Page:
Interviews are notoriously nerve-racking.
It’s incredibly stressful preparing endless answers to all manner of possible questions in our minds, and worrying about what we’re going to be judged on. So how do we prepare for a successful interview? The last thing you need is to turn up burnt-out. The following will help you to arrive calm, collected and as the best version of yourself.
What does your social media say about you?
Chances are as a professional you’ve thought about this already, but there are still many of us who have been tagged in a less than flattering situation, gone off on a rant, or posted something inappropriate that seemed like a good idea at the time.
First impressions count, and these days they are online on Facebook, Twitter, Instagram, and LinkedIn for starters.
Trawl through your public profiles and look for anything which may throw up a red flag for your potential employer. Be prepared to be able to answer any questions which may arise from what it says about you online, and delete (or make private) anything which could misconstrued or have negative connotations. You are turning up to this interview as a professional, so make sure that you are reflected as such when you’re Googled.
What does it say about your employer online? About their business? Do your research too – you might find something interesting which you could ask about; do they do work for charitable causes? What are the customer reviews like? Does what you see online make you want to work there?
Your interviewer is feeling what you are feeling too
Potential employers, particularly those in small business, entrepreneurs or start-ups are just as nervous as you are.
Look at it this way – they have got to the point in their business where they need to expand their team. If they started small and you’re one of their first hires then they are at a point where they are sharing their baby and they want a safe and secure pair of hands and someone who is willing to drive their business forwards. Someone who shares their passion. If you demonstrate that you are the person for this – if you are enthusiastic about their vision, and about the direction the company is headed, then they will feel that you are the one to join their team.
They know that you probably have more than one interview lined up and that how well they interview you, and the experience they give you in this interview, is just as important to you as your performance is to them. At least, it should be – and if they don’t have the attitude where they want to impress you, then is this the right company for you? You’re sought after!
An interview is as much about the business as it is about you. This is your chance to ask some questions, to satisfy your curiosity. Curiosity is one of the most encouraging qualities to display during an interview; it shows the need to learn, the ability to see missing links or a clearer path and most importantly – drive.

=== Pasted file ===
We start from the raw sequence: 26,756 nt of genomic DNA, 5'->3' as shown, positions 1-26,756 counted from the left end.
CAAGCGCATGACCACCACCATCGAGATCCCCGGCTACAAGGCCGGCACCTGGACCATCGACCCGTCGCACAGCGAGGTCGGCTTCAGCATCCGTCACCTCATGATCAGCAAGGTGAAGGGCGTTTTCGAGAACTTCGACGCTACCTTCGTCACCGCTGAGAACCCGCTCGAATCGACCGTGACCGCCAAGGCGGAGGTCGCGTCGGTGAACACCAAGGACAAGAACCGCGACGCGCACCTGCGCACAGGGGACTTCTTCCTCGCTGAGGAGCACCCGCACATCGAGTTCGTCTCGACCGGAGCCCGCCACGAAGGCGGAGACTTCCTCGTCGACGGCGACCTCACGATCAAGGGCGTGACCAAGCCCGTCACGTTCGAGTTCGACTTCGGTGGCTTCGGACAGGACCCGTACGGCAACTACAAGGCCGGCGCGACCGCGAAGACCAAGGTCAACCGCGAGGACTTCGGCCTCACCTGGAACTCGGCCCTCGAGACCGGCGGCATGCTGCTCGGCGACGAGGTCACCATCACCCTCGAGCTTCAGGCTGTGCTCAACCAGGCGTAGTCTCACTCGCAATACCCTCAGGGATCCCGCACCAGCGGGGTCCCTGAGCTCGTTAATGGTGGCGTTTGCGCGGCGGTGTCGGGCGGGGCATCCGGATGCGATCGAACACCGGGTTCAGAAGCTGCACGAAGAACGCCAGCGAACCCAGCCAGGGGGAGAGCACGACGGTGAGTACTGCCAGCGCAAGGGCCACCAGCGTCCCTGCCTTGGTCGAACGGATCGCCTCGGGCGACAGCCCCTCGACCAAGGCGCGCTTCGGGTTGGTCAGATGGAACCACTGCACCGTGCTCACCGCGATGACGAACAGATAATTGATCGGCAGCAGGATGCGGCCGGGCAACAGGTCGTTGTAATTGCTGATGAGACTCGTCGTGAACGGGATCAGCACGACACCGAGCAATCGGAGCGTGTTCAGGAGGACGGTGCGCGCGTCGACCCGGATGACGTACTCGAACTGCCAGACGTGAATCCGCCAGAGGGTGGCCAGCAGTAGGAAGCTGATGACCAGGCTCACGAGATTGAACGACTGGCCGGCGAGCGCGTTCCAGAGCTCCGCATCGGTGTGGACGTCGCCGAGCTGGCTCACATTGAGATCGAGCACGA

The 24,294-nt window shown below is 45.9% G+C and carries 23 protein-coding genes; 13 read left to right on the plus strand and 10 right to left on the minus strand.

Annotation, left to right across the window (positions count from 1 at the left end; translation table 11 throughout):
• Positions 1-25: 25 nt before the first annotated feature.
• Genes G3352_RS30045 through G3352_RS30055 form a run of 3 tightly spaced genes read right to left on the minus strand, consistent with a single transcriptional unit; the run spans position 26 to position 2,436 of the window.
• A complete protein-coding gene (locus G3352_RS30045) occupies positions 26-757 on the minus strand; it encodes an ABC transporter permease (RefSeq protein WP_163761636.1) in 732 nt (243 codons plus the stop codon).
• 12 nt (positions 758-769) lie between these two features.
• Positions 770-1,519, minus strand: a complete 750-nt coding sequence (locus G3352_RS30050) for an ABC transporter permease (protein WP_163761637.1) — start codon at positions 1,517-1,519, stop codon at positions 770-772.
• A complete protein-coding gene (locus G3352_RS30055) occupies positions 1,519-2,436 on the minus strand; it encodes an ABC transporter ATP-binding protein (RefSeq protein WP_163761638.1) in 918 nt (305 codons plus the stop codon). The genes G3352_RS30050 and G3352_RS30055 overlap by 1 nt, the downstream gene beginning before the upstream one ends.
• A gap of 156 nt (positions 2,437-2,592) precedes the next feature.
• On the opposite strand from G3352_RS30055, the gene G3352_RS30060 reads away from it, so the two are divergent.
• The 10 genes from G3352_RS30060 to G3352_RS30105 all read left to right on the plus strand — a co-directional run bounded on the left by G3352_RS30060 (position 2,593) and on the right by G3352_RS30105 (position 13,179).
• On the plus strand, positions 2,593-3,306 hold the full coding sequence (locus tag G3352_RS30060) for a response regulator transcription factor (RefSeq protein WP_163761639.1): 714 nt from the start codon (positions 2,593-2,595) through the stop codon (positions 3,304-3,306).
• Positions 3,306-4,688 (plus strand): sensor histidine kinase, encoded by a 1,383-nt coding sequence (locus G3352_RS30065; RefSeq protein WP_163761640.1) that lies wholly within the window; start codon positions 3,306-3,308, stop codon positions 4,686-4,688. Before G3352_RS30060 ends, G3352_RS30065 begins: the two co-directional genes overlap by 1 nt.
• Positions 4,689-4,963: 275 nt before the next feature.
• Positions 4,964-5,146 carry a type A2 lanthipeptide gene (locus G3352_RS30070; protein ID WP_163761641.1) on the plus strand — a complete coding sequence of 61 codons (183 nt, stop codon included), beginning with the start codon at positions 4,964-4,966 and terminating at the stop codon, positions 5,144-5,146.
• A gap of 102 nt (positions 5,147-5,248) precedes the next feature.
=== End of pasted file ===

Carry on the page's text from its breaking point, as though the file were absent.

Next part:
What do they really want from you?
A good company will have a clear-cut interview process. They will have a structure, and a list of what they’re looking for, what they want to find out. Modern business are hiring less and less according to your CV, and now approach interviews with the wish to have someone who’s values are aligned with the business.
Research their business values, these will often shine through on their website. Do these values resonate with yours? If so then you will feel genuinely at home when you go for your interview. If the feel of the company doesn’t sit with you then you’ll feel dissonance and your relationship just won’t work.
Employers are looking for the following:
- Do you share the business values and are you enthused by their vision?
- Have you shown elsewhere that you have the skills they need?
- Are you comfortable working alone, but happiest working as part of a team?
- Are you customer focused?
- Are you passionate, energetic and creative?
Remember, you can be trained for skill, but it is oh so hard to train attitude and the will to succeed, that loyalty to a business. Demonstrate that you have this, and that you’re willing to learn where there are any gaps in your skillset.
If you start with a group interview it’s important to realise that they’re not looking for the loudest voice. They’re looking for someone who conducts themselves well in a meeting environment, who listens to others and engages with the discussion without speaking over anyone. They’re looking for someone who perhaps encourages the underdog, or ensures everyone has had the chance to speak.
Be the best version of yourself, and make sure that you are you and not a fake interview version of you (we’ve all done it!) and your personality and passion will shine through. If you want this job, go for it!
About the author
Marianne Page is the creator of Systems4Scale and author of the bestselling book, Simple Logical Repeatable. She has 27 years of senior management experience with McDonald’s under her belt, and a further ten working with successful small business owners, helping them to scale, grow and occasionally sell their business.